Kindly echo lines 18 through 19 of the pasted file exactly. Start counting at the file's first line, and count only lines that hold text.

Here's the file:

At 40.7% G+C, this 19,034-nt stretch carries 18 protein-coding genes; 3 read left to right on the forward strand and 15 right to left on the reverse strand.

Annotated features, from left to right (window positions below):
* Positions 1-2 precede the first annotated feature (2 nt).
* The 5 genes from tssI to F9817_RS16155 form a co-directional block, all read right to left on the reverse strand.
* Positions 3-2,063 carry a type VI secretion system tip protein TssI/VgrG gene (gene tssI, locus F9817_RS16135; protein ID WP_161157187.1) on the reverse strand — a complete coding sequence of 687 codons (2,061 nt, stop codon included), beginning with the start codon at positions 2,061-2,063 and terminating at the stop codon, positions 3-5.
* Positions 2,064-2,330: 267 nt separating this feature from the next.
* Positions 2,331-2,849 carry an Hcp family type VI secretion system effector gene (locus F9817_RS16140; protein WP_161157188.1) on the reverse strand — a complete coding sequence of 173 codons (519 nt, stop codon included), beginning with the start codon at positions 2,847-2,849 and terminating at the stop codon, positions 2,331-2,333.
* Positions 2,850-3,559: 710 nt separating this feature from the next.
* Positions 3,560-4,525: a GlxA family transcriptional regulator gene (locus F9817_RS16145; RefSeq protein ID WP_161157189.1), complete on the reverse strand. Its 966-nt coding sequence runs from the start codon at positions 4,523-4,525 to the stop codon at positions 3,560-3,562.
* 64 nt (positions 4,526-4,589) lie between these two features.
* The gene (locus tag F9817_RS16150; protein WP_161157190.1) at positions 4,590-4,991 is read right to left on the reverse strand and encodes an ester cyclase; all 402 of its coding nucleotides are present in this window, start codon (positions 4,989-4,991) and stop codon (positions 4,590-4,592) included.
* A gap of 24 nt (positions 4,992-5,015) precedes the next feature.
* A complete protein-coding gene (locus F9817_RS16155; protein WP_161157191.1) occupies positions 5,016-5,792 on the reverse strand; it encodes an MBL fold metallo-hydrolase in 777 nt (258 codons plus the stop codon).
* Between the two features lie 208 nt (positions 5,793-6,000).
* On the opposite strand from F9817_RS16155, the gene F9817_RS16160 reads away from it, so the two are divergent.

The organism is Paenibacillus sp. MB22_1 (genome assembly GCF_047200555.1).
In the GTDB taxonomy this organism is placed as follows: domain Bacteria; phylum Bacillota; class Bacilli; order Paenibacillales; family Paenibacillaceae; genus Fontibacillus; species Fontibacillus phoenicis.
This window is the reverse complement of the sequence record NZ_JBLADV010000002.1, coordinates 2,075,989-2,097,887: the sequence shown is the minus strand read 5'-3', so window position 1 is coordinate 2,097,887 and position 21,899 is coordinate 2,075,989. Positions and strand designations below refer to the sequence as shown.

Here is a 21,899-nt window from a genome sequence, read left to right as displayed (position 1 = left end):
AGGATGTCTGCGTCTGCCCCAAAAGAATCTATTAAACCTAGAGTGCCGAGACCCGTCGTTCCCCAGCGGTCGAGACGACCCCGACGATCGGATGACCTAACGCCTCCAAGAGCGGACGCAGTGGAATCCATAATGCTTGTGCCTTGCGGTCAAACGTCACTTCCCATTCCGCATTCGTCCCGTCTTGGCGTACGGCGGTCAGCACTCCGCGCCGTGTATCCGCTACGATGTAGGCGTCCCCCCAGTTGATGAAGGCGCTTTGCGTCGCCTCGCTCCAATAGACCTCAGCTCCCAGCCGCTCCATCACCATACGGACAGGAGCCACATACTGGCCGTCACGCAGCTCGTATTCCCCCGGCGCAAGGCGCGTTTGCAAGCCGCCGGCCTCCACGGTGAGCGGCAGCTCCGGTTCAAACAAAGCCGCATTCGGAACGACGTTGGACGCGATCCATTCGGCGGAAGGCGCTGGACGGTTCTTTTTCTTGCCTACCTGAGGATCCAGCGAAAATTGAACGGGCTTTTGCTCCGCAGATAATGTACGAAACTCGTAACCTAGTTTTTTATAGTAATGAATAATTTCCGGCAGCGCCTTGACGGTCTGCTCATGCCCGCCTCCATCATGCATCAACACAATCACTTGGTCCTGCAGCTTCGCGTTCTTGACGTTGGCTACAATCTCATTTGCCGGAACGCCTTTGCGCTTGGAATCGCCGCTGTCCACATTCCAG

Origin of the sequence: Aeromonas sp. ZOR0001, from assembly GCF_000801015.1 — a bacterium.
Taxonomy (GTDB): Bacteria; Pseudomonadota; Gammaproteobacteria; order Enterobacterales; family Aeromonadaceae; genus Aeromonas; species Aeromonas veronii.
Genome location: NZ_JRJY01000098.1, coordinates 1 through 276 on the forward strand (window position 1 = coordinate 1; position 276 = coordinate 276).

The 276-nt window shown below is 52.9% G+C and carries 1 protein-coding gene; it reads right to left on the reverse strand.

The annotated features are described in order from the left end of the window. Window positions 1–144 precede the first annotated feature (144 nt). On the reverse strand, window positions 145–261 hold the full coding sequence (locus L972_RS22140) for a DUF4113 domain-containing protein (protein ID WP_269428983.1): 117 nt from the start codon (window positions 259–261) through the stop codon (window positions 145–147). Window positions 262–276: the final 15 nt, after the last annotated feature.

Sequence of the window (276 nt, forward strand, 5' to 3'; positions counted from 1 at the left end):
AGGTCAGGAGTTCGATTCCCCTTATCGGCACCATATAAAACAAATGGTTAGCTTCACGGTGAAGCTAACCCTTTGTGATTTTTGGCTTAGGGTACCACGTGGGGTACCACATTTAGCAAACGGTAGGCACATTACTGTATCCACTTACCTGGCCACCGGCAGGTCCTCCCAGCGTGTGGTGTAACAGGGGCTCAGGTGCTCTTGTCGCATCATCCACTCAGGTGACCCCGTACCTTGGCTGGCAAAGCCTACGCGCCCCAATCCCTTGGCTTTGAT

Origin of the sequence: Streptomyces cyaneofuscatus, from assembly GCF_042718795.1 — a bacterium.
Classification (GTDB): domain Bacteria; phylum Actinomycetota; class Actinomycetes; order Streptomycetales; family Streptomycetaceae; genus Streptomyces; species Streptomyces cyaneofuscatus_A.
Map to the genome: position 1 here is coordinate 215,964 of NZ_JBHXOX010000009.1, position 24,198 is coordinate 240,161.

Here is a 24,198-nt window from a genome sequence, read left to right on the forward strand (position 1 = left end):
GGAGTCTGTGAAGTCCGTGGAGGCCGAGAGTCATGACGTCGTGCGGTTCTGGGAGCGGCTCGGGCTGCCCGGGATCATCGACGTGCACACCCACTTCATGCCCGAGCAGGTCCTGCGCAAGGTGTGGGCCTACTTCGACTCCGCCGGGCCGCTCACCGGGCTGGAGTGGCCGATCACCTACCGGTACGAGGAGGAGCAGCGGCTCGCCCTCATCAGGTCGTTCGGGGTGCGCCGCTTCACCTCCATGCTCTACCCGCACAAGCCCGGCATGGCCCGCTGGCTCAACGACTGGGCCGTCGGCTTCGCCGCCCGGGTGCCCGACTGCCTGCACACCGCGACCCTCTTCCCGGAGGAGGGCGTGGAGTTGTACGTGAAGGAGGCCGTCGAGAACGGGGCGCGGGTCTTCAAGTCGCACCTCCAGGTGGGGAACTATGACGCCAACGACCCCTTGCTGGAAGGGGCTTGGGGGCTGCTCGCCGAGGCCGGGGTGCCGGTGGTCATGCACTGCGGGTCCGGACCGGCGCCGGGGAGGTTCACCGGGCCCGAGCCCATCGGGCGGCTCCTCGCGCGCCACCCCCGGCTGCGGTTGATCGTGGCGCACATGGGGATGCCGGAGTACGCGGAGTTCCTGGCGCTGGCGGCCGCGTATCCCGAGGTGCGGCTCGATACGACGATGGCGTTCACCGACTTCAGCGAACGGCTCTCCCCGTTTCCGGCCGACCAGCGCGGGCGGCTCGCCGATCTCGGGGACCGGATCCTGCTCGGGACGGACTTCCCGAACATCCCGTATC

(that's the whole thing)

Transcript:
This window is the reverse complement of the sequence record NZ_JBLADV010000002.1, coordinates 2,075,989-2,097,887: the sequence shown is the minus strand read 5'-3', so window position 1 is coordinate 2,097,887 and position 21,899 is coordinate 2,075,989. Positions and strand designations below refer to the sequence as shown.

Here is a 21,899-nt window from a genome sequence, read left to right as displayed (position 1 = left end):